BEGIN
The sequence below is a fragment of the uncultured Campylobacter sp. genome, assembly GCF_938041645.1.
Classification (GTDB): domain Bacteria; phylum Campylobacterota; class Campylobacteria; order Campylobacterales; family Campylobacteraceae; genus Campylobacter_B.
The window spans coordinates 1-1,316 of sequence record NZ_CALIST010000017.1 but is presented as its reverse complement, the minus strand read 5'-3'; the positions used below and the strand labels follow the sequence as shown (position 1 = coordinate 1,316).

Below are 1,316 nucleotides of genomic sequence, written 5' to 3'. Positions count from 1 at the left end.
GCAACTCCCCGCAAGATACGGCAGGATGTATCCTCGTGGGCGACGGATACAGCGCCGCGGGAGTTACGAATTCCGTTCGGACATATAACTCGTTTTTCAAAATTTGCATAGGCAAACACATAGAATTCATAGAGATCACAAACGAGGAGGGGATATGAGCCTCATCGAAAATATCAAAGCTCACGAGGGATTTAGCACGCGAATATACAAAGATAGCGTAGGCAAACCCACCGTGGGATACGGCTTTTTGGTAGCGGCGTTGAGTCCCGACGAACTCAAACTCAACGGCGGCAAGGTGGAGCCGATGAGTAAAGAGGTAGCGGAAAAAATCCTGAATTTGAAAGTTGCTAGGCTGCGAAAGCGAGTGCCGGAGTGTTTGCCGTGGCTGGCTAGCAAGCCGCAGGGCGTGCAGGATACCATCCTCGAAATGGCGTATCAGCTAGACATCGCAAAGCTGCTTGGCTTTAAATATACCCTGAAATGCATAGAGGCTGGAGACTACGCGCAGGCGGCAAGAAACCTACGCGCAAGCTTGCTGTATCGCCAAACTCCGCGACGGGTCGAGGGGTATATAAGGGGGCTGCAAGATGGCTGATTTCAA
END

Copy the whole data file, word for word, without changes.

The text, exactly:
The sequence below is a fragment of the uncultured Campylobacter sp. genome, assembly GCF_938041645.1.
Classification (GTDB): domain Bacteria; phylum Campylobacterota; class Campylobacteria; order Campylobacterales; family Campylobacteraceae; genus Campylobacter_B.
The window spans coordinates 1-1,316 of sequence record NZ_CALIST010000017.1 but is presented as its reverse complement, the minus strand read 5'-3'; the positions used below and the strand labels follow the sequence as shown (position 1 = coordinate 1,316).

Below are 1,316 nucleotides of genomic sequence, written 5' to 3'. Positions count from 1 at the left end.
GCAACTCCCCGCAAGATACGGCAGGATGTATCCTCGTGGGCGACGGATACAGCGCCGCGGGAGTTACGAATTCCGTTCGGACATATAACTCGTTTTTCAAAATTTGCATAGGCAAACACATAGAATTCATAGAGATCACAAACGAGGAGGGGATATGAGCCTCATCGAAAATATCAAAGCTCACGAGGGATTTAGCACGCGAATATACAAAGATAGCGTAGGCAAACCCACCGTGGGATACGGCTTTTTGGTAGCGGCGTTGAGTCCCGACGAACTCAAACTCAACGGCGGCAAGGTGGAGCCGATGAGTAAAGAGGTAGCGGAAAAAATCCTGAATTTGAAAGTTGCTAGGCTGCGAAAGCGAGTGCCGGAGTGTTTGCCGTGGCTGGCTAGCAAGCCGCAGGGCGTGCAGGATACCATCCTCGAAATGGCGTATCAGCTAGACATCGCAAAGCTGCTTGGCTTTAAATATACCCTGAAATGCATAGAGGCTGGAGACTACGCGCAGGCGGCAAGAAACCTACGCGCAAGCTTGCTGTATCGCCAAACTCCGCGACGGGTCGAGGGGTATATAAGGGGGCTGCAAGATGGCTGATTTCAA